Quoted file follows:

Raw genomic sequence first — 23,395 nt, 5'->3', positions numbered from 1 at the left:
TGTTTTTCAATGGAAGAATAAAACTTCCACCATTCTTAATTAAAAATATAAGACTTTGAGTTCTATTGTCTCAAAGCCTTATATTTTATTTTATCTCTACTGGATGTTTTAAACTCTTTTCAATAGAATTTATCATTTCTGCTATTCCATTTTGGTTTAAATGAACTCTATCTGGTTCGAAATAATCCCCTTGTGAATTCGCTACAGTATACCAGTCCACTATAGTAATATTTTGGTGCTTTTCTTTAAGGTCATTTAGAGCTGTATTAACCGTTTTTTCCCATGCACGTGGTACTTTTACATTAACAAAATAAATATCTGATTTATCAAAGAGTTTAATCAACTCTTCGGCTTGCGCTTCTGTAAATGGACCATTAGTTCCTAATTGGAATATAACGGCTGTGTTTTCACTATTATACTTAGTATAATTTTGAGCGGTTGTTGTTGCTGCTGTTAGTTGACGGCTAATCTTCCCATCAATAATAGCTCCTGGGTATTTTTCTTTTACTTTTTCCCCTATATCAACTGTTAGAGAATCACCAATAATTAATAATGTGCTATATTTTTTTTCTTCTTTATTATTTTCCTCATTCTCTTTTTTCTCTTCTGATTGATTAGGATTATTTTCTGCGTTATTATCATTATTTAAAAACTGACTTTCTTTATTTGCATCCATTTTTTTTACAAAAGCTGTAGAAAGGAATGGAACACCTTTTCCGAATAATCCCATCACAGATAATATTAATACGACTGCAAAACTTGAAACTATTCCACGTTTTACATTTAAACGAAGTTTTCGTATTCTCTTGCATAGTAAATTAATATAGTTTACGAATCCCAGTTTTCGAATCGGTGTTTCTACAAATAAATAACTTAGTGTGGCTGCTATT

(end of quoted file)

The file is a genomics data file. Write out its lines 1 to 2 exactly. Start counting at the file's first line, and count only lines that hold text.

Raw genomic sequence first — 23,395 nt, 5'->3', positions numbered from 1 at the left:
TGTTTTTCAATGGAAGAATAAAACTTCCACCATTCTTAATTAAAAATATAAGACTTTGAGTTCTATTGTCTCAAAGCCTTATATTTTATTTTATCTCTACTGGATGTTTTAAACTCTTTTCAATAGAATTTATCATTTCTGCTATTCCATTTTGGTTTAAATGAACTCTATCTGGTTCGAAATAATCCCCTTGTGAATTCGCTACAGTATACCAGTCCACTATAGTAATATTTTGGTGCTTTTCTTTAAGGTCATTTAGAGCTGTATTAACCGTTTTTTCCCATGCACGTGGTACTTTTACATTAACAAAATAAATATCTGATTTATCAAAGAGTTTAATCAACTCTTCGGCTTGCGCTTCTGTAAATGGACCATTAGTTCCTAATTGGAATATAACGGCTGTGTTTTCACTATTATACTTAGTATAATTTTGAGCGGTTGTTGTTGCTGCTGTTAGTTGACGGCTAATCTTCCCATCAATAATAGCTCCTGGGTATTTTTCTTTTACTTTTTCCCCTATATCAACTGTTAGAGAATCACCAATAATTAATAATGTGCTATATTTTTTTTCTTCTTTATTATTTTCCTCATTCTCTTTTTTCTCTTCTGATTGATTAGGATTATTTTCTGCGTTATTATCATTATTTAAAAACTGACTTTCTTTATTTGCATCCATTTTTTTTACAAAAGCTGTAGAAAGGAATGGAACACCTTTTCCGAATAATCCCATCACAGATAATATTAATACGACTGCAAAACTTGAAACTATTCCACGTTTTACATTTAAACGAAGTTTTCGTATTCTCTTGCATAGTAAATTAATATAGTTTACGAATCCCAGTTTTCGAATCGGTGTTTCTACAAATAAATAACTTAGTGTGGCTGCTATT